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Journalists Don't Enjoy Special Privilege Or Greater Freedom To Ruin Reputation Of Citizens: Bombay HC [Read Judgment]

By Lawstreet News Network      Oct 15, 2019      0 Comments      1,161 Views
 Journalists Don't Enjoy Special Privilege Or Greater Freedom To Ruin Reputation Of Citizens: Bombay HC [Read Judgment]

The Bombay High Court on October 4, 2019, in the case of Vijay Jawaharlalji Darda v. State of Maharashtra, has observed that the journalists do not enjoy some kind of special privilege or have a greater freedom than others to make imputations or allegations, sufficient to ruin the reputation of a citizen.

The observation was made by single judge bench of Justice Mangesh S. Patil while hearing application filed under Section 482 of the Code of Criminal Procedure, 1973, and under Article 226 and 227 of the Constitution of India for quashing of the complaint filed by the respondent for the offence punishable under Section 500 of the Indian Penal Code, 1860, in respect of a news item published by the applicants on 11.07.2008 in their newspaper 'Lokmat'.

The respondent claimed to be a social worker who filed the complaint alleging that his reputation was lowered after the newspaper published a news item stating that he was taken to police station in relation to an incident of attempted human sacrifice.

After hearing the matter, the court observed that the publication of such item which has the potential of putting the complainant to disrepute and to lower him in the esteems of the others is prima facie sufficient to constitute defamation as defined under Section 499 of the Indian Penal Code, 1860, and the doors cannot be shut at the threshold.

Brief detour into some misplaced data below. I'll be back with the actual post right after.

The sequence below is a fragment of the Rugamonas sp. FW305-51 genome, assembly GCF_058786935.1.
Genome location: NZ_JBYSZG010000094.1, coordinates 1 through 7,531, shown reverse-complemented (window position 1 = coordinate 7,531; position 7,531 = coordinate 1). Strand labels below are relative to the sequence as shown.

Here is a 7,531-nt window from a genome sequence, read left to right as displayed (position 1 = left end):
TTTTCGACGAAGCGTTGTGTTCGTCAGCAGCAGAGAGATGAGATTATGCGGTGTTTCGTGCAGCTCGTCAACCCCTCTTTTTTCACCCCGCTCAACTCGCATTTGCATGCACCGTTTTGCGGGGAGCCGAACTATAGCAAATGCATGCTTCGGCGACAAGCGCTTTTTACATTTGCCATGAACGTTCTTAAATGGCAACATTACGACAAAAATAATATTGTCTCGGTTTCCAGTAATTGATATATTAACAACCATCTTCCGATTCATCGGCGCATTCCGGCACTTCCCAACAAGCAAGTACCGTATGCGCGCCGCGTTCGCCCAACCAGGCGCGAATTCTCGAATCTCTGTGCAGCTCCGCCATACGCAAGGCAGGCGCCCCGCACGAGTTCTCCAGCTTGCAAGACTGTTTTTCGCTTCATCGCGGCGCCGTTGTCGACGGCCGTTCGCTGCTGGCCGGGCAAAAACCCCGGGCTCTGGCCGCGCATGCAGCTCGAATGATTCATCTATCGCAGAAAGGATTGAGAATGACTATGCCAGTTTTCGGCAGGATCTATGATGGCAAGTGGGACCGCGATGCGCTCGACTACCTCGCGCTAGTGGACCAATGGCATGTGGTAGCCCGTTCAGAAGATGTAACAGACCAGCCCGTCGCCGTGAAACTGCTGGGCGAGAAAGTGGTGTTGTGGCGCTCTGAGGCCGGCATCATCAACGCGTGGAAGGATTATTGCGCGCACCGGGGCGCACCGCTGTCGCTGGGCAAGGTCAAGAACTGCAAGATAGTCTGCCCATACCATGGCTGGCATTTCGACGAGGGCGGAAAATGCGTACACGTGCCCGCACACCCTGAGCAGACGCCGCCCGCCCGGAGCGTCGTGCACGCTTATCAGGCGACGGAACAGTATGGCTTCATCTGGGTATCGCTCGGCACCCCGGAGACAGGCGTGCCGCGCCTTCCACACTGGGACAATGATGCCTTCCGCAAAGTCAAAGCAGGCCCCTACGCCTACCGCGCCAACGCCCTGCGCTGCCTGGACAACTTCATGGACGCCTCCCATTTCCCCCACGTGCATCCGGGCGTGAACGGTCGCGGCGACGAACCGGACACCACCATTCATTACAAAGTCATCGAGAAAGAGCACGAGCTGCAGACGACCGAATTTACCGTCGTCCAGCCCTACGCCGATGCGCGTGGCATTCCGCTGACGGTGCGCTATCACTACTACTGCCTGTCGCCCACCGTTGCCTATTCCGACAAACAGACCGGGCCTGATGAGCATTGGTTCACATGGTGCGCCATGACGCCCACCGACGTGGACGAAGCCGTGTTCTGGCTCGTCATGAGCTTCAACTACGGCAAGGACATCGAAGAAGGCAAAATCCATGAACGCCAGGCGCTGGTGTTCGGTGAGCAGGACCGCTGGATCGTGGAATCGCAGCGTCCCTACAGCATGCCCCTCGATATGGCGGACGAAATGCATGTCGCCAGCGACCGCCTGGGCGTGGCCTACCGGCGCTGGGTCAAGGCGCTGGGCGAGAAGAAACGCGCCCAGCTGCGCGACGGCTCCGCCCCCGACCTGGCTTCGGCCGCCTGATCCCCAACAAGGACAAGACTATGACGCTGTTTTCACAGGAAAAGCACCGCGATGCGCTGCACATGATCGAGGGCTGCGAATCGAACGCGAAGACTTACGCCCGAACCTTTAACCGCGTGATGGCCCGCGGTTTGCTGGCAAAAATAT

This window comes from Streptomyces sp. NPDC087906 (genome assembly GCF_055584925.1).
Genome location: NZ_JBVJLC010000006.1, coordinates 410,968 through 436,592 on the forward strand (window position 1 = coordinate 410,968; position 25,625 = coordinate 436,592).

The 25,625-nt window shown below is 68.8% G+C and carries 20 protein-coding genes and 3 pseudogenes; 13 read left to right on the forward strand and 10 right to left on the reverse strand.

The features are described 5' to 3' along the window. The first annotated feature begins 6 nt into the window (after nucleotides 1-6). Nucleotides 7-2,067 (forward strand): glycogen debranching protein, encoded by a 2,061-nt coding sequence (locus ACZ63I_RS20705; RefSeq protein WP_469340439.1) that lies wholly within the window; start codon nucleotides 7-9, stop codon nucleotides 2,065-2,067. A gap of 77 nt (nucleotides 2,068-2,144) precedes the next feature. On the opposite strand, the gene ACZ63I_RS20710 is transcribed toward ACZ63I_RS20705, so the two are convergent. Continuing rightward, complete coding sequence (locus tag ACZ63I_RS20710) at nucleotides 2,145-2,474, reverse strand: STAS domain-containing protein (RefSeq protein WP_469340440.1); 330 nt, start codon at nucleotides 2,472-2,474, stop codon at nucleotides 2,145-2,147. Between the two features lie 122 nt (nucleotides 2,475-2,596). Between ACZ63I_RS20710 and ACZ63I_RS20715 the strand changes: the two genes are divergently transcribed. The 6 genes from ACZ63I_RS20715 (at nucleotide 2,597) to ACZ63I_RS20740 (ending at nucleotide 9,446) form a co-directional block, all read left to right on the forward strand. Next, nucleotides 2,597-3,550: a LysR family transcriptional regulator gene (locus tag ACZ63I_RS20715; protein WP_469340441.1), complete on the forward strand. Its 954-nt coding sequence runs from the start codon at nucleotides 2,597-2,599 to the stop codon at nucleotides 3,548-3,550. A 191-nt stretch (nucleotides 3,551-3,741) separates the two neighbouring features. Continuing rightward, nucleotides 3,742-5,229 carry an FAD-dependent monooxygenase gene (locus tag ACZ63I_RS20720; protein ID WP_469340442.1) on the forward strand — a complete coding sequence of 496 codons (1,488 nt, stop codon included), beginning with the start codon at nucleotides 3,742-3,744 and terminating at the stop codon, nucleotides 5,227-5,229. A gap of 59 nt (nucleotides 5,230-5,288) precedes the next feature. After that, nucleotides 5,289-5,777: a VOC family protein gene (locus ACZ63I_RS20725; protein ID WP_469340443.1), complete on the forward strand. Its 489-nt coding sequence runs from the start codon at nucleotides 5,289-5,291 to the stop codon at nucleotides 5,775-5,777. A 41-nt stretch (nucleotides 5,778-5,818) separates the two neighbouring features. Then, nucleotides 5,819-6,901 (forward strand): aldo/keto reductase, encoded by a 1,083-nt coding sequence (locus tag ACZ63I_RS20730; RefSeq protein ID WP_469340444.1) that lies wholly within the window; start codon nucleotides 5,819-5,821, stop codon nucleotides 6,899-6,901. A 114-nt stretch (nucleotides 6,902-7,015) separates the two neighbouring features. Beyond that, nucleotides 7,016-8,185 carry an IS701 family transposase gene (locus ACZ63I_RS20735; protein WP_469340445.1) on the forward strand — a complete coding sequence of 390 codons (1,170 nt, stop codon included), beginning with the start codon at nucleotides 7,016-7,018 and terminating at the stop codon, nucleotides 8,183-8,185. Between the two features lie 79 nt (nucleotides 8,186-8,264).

Referring to the judgment in Sewakram Sobhani v. R.K. Karanjia AIR 1981 SC 1514, the court observed that “Journalist do not enjoy some kind of special privilege or have a greater freedom than others to make imputations or allegations, sufficient to ruin the reputation of a citizen. They are in no better position than any other person. Truth of an allegation does not permit a justification under First exception unless it is proved to be in public good. The question whether or not it was for public good is a question of fact which needs to be proved like any other relevant fact.”

However, the court quashed the case against the Chairman and Chief Editor observing that he could not have any direct role and responsibility in publishing the news item. As against others, the prosecution was ordered to be continued.

[Read Judgment]



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